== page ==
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Old 26.09.2015, 19:21
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Understanding transition from Quellensteuer to Tax returns

Hi all

I live in Zug and throughout the year I was just below the 110k limit so was always paying through my employer, at source.

Now I switched jobs, work in ZH and I am exactly at 120k. I am not sure what happens now and what I should be looking out for.

1) Since 9 out of the year's 12 months I was paid at source, my first actual salary that triggers a tax return will be on October.

Will I get a tax return request from the Zug office or will it happen next year as I have already been taxed at source for most of the year?

2) If I do get asked to do a tax return, I guess it will be for the whole 12 months of 2015 and if I overpaid get a refund or vice versa pay back what's missing?

3) Is there anything I need to be extra careful about when doing my first return? I have been reading on older threads for tips but wonder if there is something I need to be extra careful about.

4) Which gemeinde I live now in matters right? Unlike tax at source, taxes vary if you live in Cham, Baar or Zug.

As always, thanks in advance for all the help!

P.S It's not actually from 120,001 chf that this gets triggered right?

Last edited by Troublawesome; 26.09.2015 at 19:41.
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Old 26.09.2015, 20:06
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Re: Understanding transition from Quellensteuer to Tax returns

Paragraph 12 of this Ct. Zurich leaflet may be useful:

http://www.steueramt.zh.ch/dam/finan...t_qst15_en.pdf

The way I read it is the taxpayer needs to earn CHF 120'000.01 on an annualized basis to be subject to Ct. Zurich ordinary income tax assessment.
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Old 27.09.2015, 00:19
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Re: Understanding transition from Quellensteuer to Tax returns

I think I'll do a tax return anyway then so worth knowing about these for the future.
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Old 27.09.2015, 09:33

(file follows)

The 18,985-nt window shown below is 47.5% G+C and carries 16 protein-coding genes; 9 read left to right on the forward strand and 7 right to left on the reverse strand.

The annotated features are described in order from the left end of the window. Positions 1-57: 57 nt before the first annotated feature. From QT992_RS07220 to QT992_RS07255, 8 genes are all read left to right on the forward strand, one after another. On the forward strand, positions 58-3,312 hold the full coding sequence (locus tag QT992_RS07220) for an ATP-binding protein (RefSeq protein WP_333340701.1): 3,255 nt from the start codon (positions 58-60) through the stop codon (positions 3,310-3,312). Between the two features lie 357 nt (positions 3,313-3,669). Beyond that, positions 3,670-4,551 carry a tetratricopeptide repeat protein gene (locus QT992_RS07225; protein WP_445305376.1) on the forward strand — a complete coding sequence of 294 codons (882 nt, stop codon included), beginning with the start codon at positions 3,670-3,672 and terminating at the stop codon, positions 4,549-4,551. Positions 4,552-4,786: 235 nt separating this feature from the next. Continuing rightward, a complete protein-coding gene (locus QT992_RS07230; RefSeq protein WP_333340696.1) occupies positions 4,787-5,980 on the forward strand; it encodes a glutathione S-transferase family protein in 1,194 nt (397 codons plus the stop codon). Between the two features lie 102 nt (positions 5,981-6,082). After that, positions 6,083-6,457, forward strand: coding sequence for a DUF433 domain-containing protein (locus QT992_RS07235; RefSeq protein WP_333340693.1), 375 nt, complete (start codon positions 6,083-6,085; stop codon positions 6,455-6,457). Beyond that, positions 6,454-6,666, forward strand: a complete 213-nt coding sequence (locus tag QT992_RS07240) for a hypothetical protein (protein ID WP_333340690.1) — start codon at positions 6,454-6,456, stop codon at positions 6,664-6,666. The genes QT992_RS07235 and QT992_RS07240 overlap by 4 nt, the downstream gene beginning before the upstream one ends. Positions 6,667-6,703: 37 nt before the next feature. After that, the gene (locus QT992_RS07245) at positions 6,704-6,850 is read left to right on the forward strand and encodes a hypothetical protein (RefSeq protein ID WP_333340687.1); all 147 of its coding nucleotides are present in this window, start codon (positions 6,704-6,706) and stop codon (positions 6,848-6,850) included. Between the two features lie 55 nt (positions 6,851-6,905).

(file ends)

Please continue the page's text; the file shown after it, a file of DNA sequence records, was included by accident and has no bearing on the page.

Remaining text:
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Re: Understanding transition from Quellensteuer to Tax returns

Thinking about it - you should actually have no "problem" with tax return this year unless there are some other payments that you earned (bonus, benefits considered taxable etc) which would bring your total income over 120k.

The rules speak about annualized income of over 120k. The annualized is relevant if you only earn part of the year. If you worked at 110k for 8 months and at 120k the rest of the year, your annualized income will remain below 120k, actually at about 113.5k and us no need for tax return. Again, unless you received other income.

Different situation would be if you only arrived here in September and worked for the 4 months at 120.001k. Then the annualized income exceeds the threshold and you need to file tax return.

Next year there will be no question about this. Tax return will be required.

I assume you have B permit as you pay tax at source. This will continue the same - you will still be taxed at source until you have c permit (or marry a Swiss...) and when you submit the tax return, depending on your community, you may need to pay more taxes or get a refund. They will credit tax at source against your tax obligations and whatever is left or missing needs to be settled.
If your gemeinde is a low tax one vs. the average in Zug, you should get money back and vice versa.
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Old 27.09.2015, 11:07
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Re: Understanding transition from Quellensteuer to Tax returns

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Thinking about it - you should actually have no "problem" with tax return this year unless there are some other payments that you earned (bonus, benefits considered taxable etc) which would bring your total income over 120k.

The rules speak about annualized income of over 120k. The annualized is relevant if you only earn part of the year. If you worked at 110k for 8 months and at 120k the rest of the year, your annualized income will remain below 120k, actually at about 113.5k and us no need for tax return. Again, unless you received other income.

Different situation would be if you only arrived here in September and worked for the 4 months at 120.001k. Then the annualized income exceeds the threshold and you need to file tax return.

Next year there will be no question about this. Tax return will be required.

I assume you have B permit as you pay tax at source. This will continue the same - you will still be taxed at source until you have c permit (or marry a Swiss...) and when you submit the tax return, depending on your community, you may need to pay more taxes or get a refund. They will credit tax at source against your tax obligations and whatever is left or missing needs to be settled.
If your gemeinde is a low tax one vs. the average in Zug, you should get money back and vice versa.
Is the 120k after deductions for AHV, 2nd Pillar, & insurances, thats probably about 12% of salary on average. I ask this as you only put net income on the tax return,
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Old 27.09.2015, 11:30
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Re: Understanding transition from Quellensteuer to Tax returns

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Is the 120k after deductions for AHV, 2nd Pillar, & insurances, thats probably about 12% of salary on average. I ask this as you only put net income on the tax return,
No, it is gross income that counts for the 120k test.
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